Cracking Knuckles: We Finally Know What Makes the Sound, But Does It Matter?

What causes that noise? Does knuckle cracking damage the joints? Can it lead to arthritis? Read on for the answers to those questions and more.

cracking knuckles

Cracking knuckles: You know the sound, but do you know what's behind the sound? Our contributor reviews the history of research on this fascinating topic.

© Raquelsfranca |

Our long period of waiting is over. Scientists, at last, have discovered what causes that popping, snapping sound of cracking knuckles.

So go ahead, America, crack your knuckles if you must. It will still be annoying to those around you, but—here’s the good news—it won’t damage your joints and it won’t lead to arthritis.

In spite of these breakthroughs, the research community is still puzzled as to why some people feel the need to crack their knuckles.

A Brief but Gripping History of Knuckle-Cracking Research

Scientists (hopefully in their spare time) have studied, published papers, disagreed, and changed their minds several times over the past 100 years regarding the mechanisms inside our knuckle joints that make a cracking sound. Take a look at the timeline, complete with various theories and the year they were put forth:

  • 1939: Tightening capsule. Researchers at Stanford—yes, that Stanford, according to Time Magazine—published a review of knuckle cracking literature and theorized that the noise came from a tightening of the capsule surrounding knuckle joints.
  • 1947: Vibrating tissues. Eight years later, scientists in England said the cracking-knuckles noise was caused by vibrating tissues when joints are forced beyond their normal range.
  • 1971: Tiny bubbles. Yet another possible cause surfaced at England’s University of Leeds. Researchers suggested that the sound of cracking knuckles were caused by the formation of bubbles in the joint. They were on the right track.
  • 2015: Gas-filled cavity. Canadian and Australian scientists discovered that even after a person cracks his or her knuckles, those bubbles remain. How could they make a noise if they haven’t popped? The researchers theorized in PLOS ONE that the cracking sound was associated with “rapid creation of a gas-filled cavity within the synovial fluid.” Some bubbles remain after knuckle cracking. Case closed? We wish.
  • 2018: Collapsing bubbles. So now we’ve arrived at 2018 with the latest, and hopefully last, study on why cracking knuckles make that cringe-producing noise. In a study published in Scientific Reports, researchers developed a mathematical model showing that collapsing bubbles in the joint—not the formation of bubbles—are responsible for that distinctive sound. The sound can be produced even when a partial collapse of the bubbles occurs. A rapidly collapsing bubble—we’re not making this up—can produce a noise that reaches 83 decibels. That’s about as loud as a diesel truck traveling at 40 mph heard at a distance of 50 feet.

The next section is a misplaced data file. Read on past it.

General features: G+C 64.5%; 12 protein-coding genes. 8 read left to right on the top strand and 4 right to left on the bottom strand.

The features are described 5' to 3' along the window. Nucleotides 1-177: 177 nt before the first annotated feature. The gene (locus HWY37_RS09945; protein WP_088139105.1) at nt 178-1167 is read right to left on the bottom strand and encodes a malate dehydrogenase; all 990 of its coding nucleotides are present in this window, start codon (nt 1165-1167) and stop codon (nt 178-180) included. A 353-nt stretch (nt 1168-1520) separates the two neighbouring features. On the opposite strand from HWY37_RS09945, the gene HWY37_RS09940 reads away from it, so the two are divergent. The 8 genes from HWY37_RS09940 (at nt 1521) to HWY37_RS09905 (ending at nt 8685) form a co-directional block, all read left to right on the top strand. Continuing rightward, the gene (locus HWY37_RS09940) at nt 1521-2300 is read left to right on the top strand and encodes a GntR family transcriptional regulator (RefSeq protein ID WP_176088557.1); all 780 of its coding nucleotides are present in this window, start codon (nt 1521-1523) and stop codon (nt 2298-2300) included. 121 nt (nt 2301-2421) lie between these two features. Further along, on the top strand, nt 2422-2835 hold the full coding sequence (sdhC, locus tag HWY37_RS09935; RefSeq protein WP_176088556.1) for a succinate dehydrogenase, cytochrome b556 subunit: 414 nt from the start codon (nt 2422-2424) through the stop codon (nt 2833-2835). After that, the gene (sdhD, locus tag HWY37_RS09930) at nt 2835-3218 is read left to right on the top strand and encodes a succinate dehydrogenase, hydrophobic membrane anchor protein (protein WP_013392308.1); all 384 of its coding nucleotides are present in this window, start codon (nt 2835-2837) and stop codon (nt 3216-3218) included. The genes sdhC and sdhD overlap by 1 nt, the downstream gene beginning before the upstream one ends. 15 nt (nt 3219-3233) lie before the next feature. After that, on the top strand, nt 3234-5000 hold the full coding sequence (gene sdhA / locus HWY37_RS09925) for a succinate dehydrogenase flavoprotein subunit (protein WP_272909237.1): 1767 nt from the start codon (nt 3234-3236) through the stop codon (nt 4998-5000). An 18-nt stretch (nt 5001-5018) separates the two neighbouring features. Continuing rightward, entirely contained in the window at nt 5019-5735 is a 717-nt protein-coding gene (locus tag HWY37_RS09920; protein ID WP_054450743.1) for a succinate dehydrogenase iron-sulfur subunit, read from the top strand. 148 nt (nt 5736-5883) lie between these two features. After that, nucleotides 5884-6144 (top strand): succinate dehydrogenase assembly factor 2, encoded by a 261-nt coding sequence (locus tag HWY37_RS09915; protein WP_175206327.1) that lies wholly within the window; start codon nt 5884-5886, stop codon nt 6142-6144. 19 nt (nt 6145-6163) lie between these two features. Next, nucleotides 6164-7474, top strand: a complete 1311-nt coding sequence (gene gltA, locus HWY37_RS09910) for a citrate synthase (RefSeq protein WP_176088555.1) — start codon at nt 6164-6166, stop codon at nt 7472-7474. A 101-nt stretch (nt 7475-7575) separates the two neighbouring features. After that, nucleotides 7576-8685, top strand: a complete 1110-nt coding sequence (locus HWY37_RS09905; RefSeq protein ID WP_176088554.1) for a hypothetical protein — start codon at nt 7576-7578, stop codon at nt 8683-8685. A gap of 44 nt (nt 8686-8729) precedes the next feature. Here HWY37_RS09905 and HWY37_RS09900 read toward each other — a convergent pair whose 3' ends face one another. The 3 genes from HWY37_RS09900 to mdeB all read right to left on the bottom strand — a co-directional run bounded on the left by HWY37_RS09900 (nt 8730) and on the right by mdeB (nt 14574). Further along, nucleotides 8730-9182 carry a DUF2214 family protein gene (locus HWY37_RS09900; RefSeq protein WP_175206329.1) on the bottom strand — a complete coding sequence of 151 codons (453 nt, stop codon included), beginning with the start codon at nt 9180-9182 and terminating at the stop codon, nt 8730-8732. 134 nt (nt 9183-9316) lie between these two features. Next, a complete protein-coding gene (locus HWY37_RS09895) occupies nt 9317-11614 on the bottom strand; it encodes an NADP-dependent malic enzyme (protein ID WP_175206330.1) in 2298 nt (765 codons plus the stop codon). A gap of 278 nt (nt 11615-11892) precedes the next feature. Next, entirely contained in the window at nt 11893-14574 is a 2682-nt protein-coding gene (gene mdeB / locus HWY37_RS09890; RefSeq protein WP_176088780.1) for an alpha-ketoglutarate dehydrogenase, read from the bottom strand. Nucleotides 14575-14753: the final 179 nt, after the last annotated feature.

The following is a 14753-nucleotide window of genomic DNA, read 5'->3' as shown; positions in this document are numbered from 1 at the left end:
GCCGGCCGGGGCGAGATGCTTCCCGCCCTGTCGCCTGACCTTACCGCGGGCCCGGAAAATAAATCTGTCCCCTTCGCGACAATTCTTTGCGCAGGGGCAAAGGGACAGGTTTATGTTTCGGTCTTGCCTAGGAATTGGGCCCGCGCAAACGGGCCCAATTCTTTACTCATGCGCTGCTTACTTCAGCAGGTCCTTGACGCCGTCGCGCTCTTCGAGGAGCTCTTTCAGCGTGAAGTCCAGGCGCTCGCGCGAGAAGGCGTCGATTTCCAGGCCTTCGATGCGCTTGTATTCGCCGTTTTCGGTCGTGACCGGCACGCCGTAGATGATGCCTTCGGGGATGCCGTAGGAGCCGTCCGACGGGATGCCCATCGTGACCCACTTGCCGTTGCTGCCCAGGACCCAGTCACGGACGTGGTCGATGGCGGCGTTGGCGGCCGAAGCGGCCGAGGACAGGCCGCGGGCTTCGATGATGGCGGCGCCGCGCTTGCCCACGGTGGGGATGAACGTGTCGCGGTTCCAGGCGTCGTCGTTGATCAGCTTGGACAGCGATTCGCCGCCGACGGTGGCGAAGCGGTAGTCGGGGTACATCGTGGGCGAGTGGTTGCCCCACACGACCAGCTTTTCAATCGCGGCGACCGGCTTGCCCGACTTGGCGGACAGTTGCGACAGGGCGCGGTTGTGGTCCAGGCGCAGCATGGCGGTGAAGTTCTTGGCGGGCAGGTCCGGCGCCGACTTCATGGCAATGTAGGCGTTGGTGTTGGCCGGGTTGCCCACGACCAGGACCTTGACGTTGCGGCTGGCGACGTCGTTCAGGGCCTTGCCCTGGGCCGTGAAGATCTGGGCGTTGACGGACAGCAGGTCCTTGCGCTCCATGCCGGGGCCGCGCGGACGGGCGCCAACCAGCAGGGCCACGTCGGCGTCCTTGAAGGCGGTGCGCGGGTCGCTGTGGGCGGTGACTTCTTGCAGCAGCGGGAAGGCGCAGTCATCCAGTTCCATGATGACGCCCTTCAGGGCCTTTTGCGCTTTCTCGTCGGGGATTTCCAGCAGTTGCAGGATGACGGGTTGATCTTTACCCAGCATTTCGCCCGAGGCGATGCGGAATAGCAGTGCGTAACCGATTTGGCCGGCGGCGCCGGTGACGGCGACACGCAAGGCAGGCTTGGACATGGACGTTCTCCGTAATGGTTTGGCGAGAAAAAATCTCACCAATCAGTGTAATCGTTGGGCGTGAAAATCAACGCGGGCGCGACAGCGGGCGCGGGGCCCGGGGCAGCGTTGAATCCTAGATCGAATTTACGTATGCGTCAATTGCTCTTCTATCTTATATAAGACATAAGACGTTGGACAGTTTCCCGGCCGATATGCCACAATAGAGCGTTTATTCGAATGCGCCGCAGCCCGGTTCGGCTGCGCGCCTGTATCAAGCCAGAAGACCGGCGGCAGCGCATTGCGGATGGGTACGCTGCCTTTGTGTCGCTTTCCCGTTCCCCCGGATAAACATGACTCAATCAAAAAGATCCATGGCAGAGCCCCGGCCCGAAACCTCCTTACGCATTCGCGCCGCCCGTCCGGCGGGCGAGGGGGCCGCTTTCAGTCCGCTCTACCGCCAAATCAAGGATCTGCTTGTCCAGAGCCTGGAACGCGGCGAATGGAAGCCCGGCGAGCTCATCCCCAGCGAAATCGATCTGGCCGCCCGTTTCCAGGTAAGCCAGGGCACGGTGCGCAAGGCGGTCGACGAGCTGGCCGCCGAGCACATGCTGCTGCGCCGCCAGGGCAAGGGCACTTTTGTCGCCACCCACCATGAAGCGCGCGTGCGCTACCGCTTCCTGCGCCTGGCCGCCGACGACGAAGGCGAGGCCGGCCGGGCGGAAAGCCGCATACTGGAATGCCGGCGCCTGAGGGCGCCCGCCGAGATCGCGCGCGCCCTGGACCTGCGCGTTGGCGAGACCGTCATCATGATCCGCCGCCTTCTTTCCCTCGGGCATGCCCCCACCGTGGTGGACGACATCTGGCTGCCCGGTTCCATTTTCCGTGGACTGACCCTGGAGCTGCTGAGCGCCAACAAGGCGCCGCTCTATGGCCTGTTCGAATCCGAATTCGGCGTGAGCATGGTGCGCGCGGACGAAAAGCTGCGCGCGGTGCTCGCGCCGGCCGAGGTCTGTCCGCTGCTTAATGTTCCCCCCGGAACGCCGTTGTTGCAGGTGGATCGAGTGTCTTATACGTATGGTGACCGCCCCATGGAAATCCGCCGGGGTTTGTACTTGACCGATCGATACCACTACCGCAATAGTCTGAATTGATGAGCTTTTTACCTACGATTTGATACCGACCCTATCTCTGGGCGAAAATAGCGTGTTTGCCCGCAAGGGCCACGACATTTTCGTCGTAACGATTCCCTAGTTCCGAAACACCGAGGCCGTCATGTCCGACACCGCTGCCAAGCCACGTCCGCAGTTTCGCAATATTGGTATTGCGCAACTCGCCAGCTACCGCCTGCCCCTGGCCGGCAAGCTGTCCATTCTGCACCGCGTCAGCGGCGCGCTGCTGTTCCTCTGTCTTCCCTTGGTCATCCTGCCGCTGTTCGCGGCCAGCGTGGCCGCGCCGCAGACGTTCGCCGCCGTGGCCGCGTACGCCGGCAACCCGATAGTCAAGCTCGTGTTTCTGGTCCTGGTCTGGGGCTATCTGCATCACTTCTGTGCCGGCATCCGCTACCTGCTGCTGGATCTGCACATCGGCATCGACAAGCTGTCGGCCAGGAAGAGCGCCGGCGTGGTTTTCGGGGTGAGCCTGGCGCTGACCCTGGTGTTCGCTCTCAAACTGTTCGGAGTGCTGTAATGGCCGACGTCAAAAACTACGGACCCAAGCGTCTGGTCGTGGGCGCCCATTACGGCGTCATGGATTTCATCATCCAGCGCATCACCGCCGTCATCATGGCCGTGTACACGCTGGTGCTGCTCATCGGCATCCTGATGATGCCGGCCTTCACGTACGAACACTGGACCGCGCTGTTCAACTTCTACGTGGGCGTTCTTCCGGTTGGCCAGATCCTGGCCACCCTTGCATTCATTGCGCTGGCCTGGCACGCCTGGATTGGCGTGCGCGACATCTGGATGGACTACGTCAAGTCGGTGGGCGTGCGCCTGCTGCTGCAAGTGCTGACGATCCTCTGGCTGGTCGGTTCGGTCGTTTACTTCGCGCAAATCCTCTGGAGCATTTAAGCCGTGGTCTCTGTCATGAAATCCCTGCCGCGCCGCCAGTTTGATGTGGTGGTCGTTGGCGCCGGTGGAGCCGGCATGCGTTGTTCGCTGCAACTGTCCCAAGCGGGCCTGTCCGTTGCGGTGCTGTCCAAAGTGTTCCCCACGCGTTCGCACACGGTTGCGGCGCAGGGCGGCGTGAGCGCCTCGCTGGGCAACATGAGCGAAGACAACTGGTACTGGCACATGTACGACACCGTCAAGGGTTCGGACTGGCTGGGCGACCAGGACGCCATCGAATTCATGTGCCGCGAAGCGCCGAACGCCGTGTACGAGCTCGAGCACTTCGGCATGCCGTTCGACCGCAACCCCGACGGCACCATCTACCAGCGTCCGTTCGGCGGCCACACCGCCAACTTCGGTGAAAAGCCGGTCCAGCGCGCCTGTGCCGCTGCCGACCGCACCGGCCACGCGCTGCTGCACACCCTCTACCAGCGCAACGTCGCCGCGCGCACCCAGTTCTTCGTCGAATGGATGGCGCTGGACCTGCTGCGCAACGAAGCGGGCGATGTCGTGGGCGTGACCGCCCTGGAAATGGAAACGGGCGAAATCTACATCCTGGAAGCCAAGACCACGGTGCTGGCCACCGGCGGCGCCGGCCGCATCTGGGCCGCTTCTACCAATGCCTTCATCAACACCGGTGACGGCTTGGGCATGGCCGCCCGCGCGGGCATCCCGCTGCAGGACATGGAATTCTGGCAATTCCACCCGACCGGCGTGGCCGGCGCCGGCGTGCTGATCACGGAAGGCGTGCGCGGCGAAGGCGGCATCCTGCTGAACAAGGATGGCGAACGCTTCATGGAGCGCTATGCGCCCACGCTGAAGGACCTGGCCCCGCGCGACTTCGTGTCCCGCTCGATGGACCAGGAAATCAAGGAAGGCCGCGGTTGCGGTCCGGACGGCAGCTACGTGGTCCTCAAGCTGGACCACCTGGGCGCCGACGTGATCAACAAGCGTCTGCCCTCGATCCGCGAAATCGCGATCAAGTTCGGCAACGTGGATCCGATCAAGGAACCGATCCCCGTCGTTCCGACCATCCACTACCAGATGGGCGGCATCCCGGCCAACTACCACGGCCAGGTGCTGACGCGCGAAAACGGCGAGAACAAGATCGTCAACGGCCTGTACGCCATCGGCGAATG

That settles it. For now.

Can Knuckle Cracking Damage the Joints?

No, cracking your knuckles does not appear to be harmful, at least in the short term, and it does not lead to arthritis, according to a study published in The Journal of the American Board of Family Medicine. Researchers used case studies of 215 subjects to determine whether an association existed between osteoarthritis and knuckle cracking. It did not appear to be a risk factor.

Habitual knuckle-cracking over a period of many years may, however, cause loss of grip strength.

A Few Final Knuckle-Cracking Facts

In case you just can’t get enough information about cracking knuckles, here are five more facts.

  • Up to 54 percent of people crack their knuckles.
  • Men crack their knuckles more than women.
  • After cracking a knuckle, it takes 15 to 30 minutes to do it again. Bubbles need time to re-group.
  • At least two reports showed that injuries occurred when people cracked their knuckles.
  • Knuckle cracking accompanied by pain could indicate an underlying bone or joint abnormality.

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Jim Brown, PhD

As a former college professor of health education, Jim Brown brings a unique perspective to health and medical writing. He has authored 14 books on health, medicine, fitness, and sports. … Read More

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